How To Read An Expiration Date Code

Expiration dates on foods, beverages, and other perishable products are based on a fairly simple concept: that product is within a reasonable state of freshness and safe to consume or use. Anyone who has ever actually tried to decipher the expiration date codes or define the difference between best by vs. expiration date labeling knows that there is much potential for confusion.

 

The reason why there is so much discrepancy between food freshness and expiration dates is that these numbers, with some exceptions, are typically determined by the product manufacturer and not any central regulatory body.

Although there is some consistency across certain food, beverage, and health products—usually based on their preparation and packaging—there is no one standard expiration date format. Some manufacturers will provide a clear use-by or best-before date, while other products will have a series of letters and numerals.

Even with the assistance of an expiration date code converter, these codes still pose uncertainty; some will specify an expiration date while others will denote the date of processing.

 

With all of these variables, it’s easy to see why consumers are confused and why many simply ignore best-by /use-before labels. However, a basic understanding of how to read an expiration date code can help consumers feel a little more savvier at the grocery store.

Demystifying Sell-By Phrasing And Expiration Date Codes

Depending on the product, a manufacturer may include one of the following phrases on a product label followed by a date: sell-by, use-by, and best-by. Sell-by dates are intended for retailers and indicate how long a product should be displayed for sale. Use-by dates indicate that a product should be considered peak quality up to that date.

The use-by recommendation and not a safety indicator, except in the case of some specialized products like infant formula. Best-by dates are similar to use-by dates and typically represent when the product is at optimal quality for use and consumption.

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If there are no signs of spoilage, such as changes in odor, texture, or flavor, most products can be safely used or consumed when sell-by, use-by, and best-by dates have passed. Some manufacturers may still use these dates as limitations on money-back and customer satisfaction guarantees. Expiration date codes are somewhat more complex. These codes are most frequently used on canned foods.

They can specify use-by dates or they may give the date the contents were sealed. Most manufacturers will use their own coding system. Some of these require an expiration date decoder to decipher. Food and beverage manufacturers sometimes provide these decoder tools on their product websites or through a toll-free number.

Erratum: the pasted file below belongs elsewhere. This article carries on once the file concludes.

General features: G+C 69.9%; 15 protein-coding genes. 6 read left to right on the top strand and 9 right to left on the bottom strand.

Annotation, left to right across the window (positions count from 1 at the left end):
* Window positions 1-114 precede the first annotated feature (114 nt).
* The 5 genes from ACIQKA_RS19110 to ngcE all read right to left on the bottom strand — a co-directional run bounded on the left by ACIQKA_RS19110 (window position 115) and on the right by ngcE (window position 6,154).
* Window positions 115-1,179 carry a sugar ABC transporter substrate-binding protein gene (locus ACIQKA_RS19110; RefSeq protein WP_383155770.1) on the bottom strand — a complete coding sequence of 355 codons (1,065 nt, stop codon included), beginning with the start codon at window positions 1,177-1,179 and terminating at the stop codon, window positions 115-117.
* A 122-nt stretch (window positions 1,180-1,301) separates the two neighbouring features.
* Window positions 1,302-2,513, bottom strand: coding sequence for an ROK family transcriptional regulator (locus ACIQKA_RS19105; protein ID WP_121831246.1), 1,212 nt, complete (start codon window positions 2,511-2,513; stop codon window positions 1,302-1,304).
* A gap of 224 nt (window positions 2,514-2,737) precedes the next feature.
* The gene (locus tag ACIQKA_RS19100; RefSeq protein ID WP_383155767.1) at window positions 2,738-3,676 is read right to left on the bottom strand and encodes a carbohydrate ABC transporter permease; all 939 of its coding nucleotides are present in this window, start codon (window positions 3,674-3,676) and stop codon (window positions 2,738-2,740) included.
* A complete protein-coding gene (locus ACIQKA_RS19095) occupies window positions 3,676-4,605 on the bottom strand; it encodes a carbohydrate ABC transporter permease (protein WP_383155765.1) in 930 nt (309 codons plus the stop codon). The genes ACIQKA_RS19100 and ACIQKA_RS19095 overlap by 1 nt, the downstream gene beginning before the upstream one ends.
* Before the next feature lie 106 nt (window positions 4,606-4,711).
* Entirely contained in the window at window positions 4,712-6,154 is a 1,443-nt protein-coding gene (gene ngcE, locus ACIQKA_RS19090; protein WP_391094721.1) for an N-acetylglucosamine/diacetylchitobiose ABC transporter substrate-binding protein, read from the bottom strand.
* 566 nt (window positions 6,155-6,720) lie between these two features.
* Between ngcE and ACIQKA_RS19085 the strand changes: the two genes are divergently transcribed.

Although there is no universal expiration coding system, many food canning companies will use the numbers 1 through 9 to indicate which month the product was canned from January through September. To avoid an extra character in their coding system, they use the letters “O”, “N”, and “D” to specify October, November, and December, respectively.

Alternatively, manufacturers may use the letters A through L to correspond with the 12 months of the year, i.e. “A” indicates January, “C” indicates March, “F” indicates June, etc.

The day of the month typically follows. Years are sometimes in conventional numeric form or many are coded by the last digit of the year by decade. These letters and numbers may be preceded or followed by codes that are not relevant to consumers.

For example, Chiquita canned foods use a ten-digit code and only four of those digits indicate the canning date, Hormel canned foods include five digits that indicate the location and manufacturing process in addition to the year of manufacture.

Credit: Tiia Monto

Do Expiration Dates Mean Anything?

Since expiration dates and best-if-used-by labels are so inconsistent, it’s easy to wonder if they serve much of a purpose. For food and beverage manufacturers selling products in European markets, sell-by-dates are required by law.

In the United States, this is only true for infant formula, however, some states maintain laws that require dairy products, eggs, and meat to be clearly labeled with an expiration date. For processed food and beverages, as well as health and beauty products, many quality and safety variables end up beyond the reach of the manufacturer.

This is why expiration and sell-by dates usually err strongly on the side of caution and products are processed and packaged in a way to ensure quality long after these dates have passed. The integrity of package seals, storage temperatures, and other factors also impact the longevity of food, drinks, medication, and cosmetics.

For this reason, it’s generally recommended that consumers judge a product’s freshness based on its smell, texture, and appearance rather than solely relying on expiration dates.

Article Sources:

https://www.greenmatters.com
https://www.smithsonianmag.com
http://www.foodreference.com
https://stopfoodwaste.org
https://www.reference.com

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